MELROSE — On an afternoon last week, two young scientists wearing black suits with striped black and silver ties stepped up to the wooden podium inside the Colorado Convention Center in Denver.
The title of their presentation didn't catch much interest — “Green-Roof Integrated Photovoltaic Canopies” — but when the pair of researchers launched into their talk, thin stacks of notecards in hand, the experts in the room leaned forward and their faces lit up, said environmental engineer Nathaniel Wight.
“I kid you not when I say they stole the show,” said Wight.
“And it wasn’t just because the engineers and scientists [who spoke before them] were pretty boring.”
The presenters, Noel Cruz, 14, and Elton Hollingsworth, 15, are both freshman at Bronx Design and Construction Academy on East 151st Street. Wight is their science teacher.
The two students were the only high schoolers invited by the American Solar Energy Society to speak at this year’s World Renewable Energy Forum, a gathering of leading experts in solar energy.
For the past year and a half, Wight, along with two other graduate students from Columbia University, Christina Ho and Marc Perez, have been trying to answer a seemingly simple question — can solar panels and green roofs work together?
“People generally talk about them in a way that’s mutually exclusive,” said Wight, 35, who is earning a master’s degree in environmental engineering from Columbia while teaching in The Bronx. “The question we were trying to answer is, is there a mutual benefit?”
While pertinent to anyone trying to decide whether to install a green roof, solar panels, or both, the question had never been addressed scientifically, the researchers said — which is one reason their project attracted the attention of the solar energy group.
The other reason is that, early in the project, the Columbia crew decided they wanted to include Wight’s students on its research team.
Wight enlisted students from Alfred E. Smith High School, where he taught for eight years, and then from Bronx Design and Construction Academy, a new school that opened in the same building this year, to help conduct the study.
Both schools include technical programs where students learn trades such as carpentry, electrical engineering and auto repair.
To set up the study, architectural drawing students drafted 3D models, carpentry students built wood boxes to hold the model roofs, electrical students installed wiring and plumbing students handled drainage.
The models — four two-foot high and four-foot long boxes that simulate different types of roofs, some covered with greenery and some with solar panels — were situated next to the school’s actual 1,500-square-foot green roof, the first of its kind on a New York City public school which Wight help orchestrate in 2010.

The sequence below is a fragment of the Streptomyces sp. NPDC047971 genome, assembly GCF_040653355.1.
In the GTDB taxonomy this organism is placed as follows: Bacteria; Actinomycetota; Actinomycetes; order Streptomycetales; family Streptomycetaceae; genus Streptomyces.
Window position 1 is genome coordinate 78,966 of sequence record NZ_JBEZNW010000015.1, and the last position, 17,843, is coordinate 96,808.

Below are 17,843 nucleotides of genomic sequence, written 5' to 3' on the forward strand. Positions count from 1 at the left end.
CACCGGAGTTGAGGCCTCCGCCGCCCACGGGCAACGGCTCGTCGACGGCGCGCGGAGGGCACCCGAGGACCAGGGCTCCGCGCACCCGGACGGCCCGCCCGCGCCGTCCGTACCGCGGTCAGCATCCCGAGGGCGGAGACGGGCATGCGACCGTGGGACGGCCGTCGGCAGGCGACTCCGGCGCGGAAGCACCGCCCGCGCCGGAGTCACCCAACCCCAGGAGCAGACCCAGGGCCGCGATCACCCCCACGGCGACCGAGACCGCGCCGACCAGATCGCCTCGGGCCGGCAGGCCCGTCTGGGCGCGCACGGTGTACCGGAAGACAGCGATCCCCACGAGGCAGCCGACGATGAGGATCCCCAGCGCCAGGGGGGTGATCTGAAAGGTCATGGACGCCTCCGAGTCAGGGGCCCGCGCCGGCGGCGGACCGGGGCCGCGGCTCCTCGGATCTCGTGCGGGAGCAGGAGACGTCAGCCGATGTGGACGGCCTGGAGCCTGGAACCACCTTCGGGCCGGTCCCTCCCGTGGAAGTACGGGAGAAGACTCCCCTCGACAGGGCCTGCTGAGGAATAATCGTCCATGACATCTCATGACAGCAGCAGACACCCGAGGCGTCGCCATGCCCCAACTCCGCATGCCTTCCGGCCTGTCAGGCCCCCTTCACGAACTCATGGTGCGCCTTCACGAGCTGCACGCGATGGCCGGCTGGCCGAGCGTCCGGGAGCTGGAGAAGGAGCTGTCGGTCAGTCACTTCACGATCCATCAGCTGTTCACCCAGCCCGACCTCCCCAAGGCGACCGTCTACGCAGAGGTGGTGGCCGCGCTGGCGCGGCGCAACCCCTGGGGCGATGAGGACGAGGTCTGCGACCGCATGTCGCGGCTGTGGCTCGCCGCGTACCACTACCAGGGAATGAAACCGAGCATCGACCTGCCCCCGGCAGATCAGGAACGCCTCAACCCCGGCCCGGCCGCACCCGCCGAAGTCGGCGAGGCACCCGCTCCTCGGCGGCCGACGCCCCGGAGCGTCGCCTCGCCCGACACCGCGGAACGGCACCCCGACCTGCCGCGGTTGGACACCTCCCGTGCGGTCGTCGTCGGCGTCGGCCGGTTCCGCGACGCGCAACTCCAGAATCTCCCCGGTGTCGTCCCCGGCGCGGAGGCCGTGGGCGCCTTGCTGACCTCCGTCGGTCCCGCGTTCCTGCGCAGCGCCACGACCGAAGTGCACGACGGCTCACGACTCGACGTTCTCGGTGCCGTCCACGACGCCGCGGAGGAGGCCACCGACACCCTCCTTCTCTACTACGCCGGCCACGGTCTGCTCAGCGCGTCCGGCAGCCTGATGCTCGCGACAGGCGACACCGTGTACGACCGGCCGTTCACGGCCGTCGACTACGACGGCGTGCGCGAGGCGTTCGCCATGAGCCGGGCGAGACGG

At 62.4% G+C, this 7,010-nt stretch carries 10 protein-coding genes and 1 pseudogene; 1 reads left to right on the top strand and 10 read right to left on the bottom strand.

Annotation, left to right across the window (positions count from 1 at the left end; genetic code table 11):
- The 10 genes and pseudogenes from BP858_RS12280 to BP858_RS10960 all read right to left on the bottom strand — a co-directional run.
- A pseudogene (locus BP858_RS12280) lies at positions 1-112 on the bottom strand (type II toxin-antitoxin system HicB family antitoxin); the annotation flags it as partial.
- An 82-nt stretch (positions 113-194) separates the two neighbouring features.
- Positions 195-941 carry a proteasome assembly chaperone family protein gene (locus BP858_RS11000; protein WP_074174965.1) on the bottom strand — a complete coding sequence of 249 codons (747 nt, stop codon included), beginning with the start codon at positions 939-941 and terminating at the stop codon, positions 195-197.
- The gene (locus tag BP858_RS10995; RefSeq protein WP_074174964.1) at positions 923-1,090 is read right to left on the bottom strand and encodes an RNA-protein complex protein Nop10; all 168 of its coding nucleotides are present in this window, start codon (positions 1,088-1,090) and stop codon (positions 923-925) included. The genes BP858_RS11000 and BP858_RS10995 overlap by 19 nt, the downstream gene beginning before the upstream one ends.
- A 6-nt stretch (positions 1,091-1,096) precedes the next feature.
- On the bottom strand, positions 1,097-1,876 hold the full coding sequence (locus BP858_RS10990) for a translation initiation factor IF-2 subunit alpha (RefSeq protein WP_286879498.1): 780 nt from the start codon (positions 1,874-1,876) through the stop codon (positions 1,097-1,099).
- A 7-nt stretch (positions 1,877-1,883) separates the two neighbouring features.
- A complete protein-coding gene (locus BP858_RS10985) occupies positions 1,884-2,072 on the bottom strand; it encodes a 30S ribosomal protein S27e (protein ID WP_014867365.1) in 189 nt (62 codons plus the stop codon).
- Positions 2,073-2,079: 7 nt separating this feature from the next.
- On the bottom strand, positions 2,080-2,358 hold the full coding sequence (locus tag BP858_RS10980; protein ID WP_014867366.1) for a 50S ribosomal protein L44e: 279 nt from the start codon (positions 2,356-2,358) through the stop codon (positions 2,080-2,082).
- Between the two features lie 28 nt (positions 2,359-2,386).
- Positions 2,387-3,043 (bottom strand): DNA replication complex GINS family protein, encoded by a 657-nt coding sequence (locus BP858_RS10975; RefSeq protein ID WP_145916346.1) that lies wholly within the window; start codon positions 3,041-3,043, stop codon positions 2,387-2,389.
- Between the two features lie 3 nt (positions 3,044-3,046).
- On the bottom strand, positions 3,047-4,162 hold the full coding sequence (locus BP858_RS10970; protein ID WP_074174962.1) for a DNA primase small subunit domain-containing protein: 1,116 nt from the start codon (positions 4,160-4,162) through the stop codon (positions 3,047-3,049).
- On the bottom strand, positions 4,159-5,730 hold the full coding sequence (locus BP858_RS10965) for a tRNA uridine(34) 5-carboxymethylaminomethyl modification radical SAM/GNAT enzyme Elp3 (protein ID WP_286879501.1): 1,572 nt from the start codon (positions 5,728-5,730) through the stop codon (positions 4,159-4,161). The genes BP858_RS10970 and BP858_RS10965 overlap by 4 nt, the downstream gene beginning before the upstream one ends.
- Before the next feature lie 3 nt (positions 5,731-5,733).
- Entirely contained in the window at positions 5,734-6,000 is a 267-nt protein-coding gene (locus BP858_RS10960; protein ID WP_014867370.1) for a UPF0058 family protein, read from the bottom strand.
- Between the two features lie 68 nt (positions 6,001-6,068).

As the green roof-solar panel project continued, Wight’s science club students maintained the models and logged the data. They soon found that, indeed, the solar panels operated 3 percent more efficiently in the cooler temperatures caused by green roofs, which absorb heat and convert it into energy. That 3 percent bump, while minute, is significant because it begins to confirm the group's hypothesis that solar panels and green roofs work hand-in-hand.
Elton and Noel were particularly involved in the project.
Elton, who studies pre-engineering in school, is also fascinated by history. He said that he sees connections between ancient tools and modern technology.
“If you look at a loom,” he said, “that’s a little bit of engineering.”
Noel would like to become an aerospace engineer. He taught himself to use SketchUp — Google’s professional-grade design software — which he uses to model his visions of improved space shuttles.
“I have ideas that may work,” Noel said. “Things that NASA should do, but they don’t.”
Before the conference, Noel noted that, as a member of his school’s model UN, he had experience addressing large crowds. In fact, he represents Greece, whose economic mess may actually be more complicated than rocket science.
After the students presented their green roof-solar panel findings in Denver, Wight said they were “floating with excitement.”
“They worked hard, so they were waiting for it,” Wight said.
“But I don’t think anyone knew how successful they were going to be.”